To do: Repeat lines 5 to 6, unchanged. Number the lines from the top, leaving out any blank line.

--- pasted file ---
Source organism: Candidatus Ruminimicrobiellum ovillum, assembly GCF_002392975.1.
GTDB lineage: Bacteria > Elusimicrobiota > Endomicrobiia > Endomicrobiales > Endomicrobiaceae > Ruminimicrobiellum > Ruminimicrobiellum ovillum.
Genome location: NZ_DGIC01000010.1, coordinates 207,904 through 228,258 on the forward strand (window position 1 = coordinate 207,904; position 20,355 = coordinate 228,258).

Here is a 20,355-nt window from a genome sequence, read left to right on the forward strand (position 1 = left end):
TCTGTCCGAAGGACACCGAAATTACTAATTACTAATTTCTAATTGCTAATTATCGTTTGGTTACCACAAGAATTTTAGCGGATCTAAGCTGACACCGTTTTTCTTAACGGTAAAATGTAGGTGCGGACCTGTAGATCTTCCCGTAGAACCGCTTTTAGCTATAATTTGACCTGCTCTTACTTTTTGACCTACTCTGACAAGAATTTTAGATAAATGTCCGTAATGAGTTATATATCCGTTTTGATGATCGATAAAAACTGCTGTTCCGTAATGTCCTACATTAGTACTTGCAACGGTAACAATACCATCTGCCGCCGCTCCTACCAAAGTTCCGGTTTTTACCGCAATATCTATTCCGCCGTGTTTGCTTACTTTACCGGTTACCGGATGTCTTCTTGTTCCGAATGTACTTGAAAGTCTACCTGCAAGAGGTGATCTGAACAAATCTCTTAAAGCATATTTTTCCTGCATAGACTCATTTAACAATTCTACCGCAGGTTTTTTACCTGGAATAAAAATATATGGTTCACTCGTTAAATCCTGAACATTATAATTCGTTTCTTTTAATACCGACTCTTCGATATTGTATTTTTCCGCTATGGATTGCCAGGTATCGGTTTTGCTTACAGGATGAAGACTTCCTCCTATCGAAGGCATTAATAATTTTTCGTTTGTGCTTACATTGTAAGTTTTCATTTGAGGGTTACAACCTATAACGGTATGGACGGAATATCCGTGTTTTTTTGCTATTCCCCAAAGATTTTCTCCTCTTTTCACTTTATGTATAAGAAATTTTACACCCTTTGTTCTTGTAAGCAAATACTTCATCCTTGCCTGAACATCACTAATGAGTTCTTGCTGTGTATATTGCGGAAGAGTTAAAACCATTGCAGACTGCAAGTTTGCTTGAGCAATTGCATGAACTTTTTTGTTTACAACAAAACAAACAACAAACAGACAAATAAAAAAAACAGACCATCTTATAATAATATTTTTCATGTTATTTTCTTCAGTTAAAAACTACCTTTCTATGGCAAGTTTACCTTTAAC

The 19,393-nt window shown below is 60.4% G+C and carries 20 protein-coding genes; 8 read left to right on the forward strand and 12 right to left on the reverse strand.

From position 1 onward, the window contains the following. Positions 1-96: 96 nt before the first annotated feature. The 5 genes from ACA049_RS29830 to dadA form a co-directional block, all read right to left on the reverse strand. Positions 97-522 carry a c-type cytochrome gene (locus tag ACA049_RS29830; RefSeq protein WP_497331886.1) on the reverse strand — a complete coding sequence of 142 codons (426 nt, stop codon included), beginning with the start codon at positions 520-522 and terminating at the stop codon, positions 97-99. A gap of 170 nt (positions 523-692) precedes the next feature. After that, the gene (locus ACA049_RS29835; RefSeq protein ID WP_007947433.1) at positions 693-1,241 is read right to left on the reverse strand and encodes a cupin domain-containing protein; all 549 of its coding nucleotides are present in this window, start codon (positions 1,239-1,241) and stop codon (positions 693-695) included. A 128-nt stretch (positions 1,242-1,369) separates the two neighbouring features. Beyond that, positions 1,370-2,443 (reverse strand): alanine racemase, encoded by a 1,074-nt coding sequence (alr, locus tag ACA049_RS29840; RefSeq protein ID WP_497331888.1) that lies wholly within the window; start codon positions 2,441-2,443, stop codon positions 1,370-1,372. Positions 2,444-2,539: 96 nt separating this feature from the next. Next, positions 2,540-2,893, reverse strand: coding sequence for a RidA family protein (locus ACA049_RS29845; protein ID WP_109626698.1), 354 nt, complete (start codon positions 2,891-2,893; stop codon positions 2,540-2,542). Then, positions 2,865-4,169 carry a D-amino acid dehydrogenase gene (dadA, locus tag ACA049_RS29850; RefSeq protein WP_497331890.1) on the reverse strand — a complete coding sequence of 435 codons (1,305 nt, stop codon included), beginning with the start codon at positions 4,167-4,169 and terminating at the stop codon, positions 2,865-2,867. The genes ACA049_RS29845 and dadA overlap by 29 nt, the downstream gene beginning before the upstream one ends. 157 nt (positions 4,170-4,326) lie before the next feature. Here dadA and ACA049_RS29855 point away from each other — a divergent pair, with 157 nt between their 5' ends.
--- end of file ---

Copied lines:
TCTGTCCGAAGGACACCGAAATTACTAATTACTAATTTCTAATTGCTAATTATCGTTTGGTTACCACAAGAATTTTAGCGGATCTAAGCTGACACCGTTTTTCTTAACGGTAAAATGTAGGTGCGGACCTGTAGATCTTCCCGTAGAACCGCTTTTAGCTATAATTTGACCTGCTCTTACTTTTTGACCTACTCTGACAAGAATTTTAGATAAATGTCCGTAATGAGTTATATATCCGTTTTGATGATCGATAAAAACTGCTGTTCCGTAATGTCCTACATTAGTACTTGCAACGGTAACAATACCATCTGCCGCCGCTCCTACCAAAGTTCCGGTTTTTACCGCAATATCTATTCCGCCGTGTTTGCTTACTTTACCGGTTACCGGATGTCTTCTTGTTCCGAATGTACTTGAAAGTCTACCTGCAAGAGGTGATCTGAACAAATCTCTTAAAGCATATTTTTCCTGCATAGACTCATTTAACAATTCTACCGCAGGTTTTTTACCTGGAATAAAAATATATGGTTCACTCGTTAAATCCTGAACATTATAATTCGTTTCTTTTAATACCGACTCTTCGATATTGTATTTTTCCGCTATGGATTGCCAGGTATCGGTTTTGCTTACAGGATGAAGACTTCCTCCTATCGAAGGCATTAATAATTTTTCGTTTGTGCTTACATTGTAAGTTTTCATTTGAGGGTTACAACCTATAACGGTATGGACGGAATATCCGTGTTTTTTTGCTATTCCCCAAAGATTTTCTCCTCTTTTCACTTTATGTATAAGAAATTTTACACCCTTTGTTCTTGTAAGCAAATACTTCATCCTTGCCTGAACATCACTAATGAGTTCTTGCTGTGTATATTGCGGAAGAGTTAAAACCATTGCAGACTGCAAGTTTGCTTGAGCAATTGCATGAACTTTTTTGTTTACAACAAAACAAACAACAAACAGACAAATAAAAAAAACAGACCATCTTATAATAATATTTTTCATGTTATTTTCTTCAGTTAAAAACTACCTTTCTATGGCAAGTTTACCTTTAAC

The 19,393-nt window shown below is 60.4% G+C and carries 20 protein-coding genes; 8 read left to right on the forward strand and 12 right to left on the reverse strand.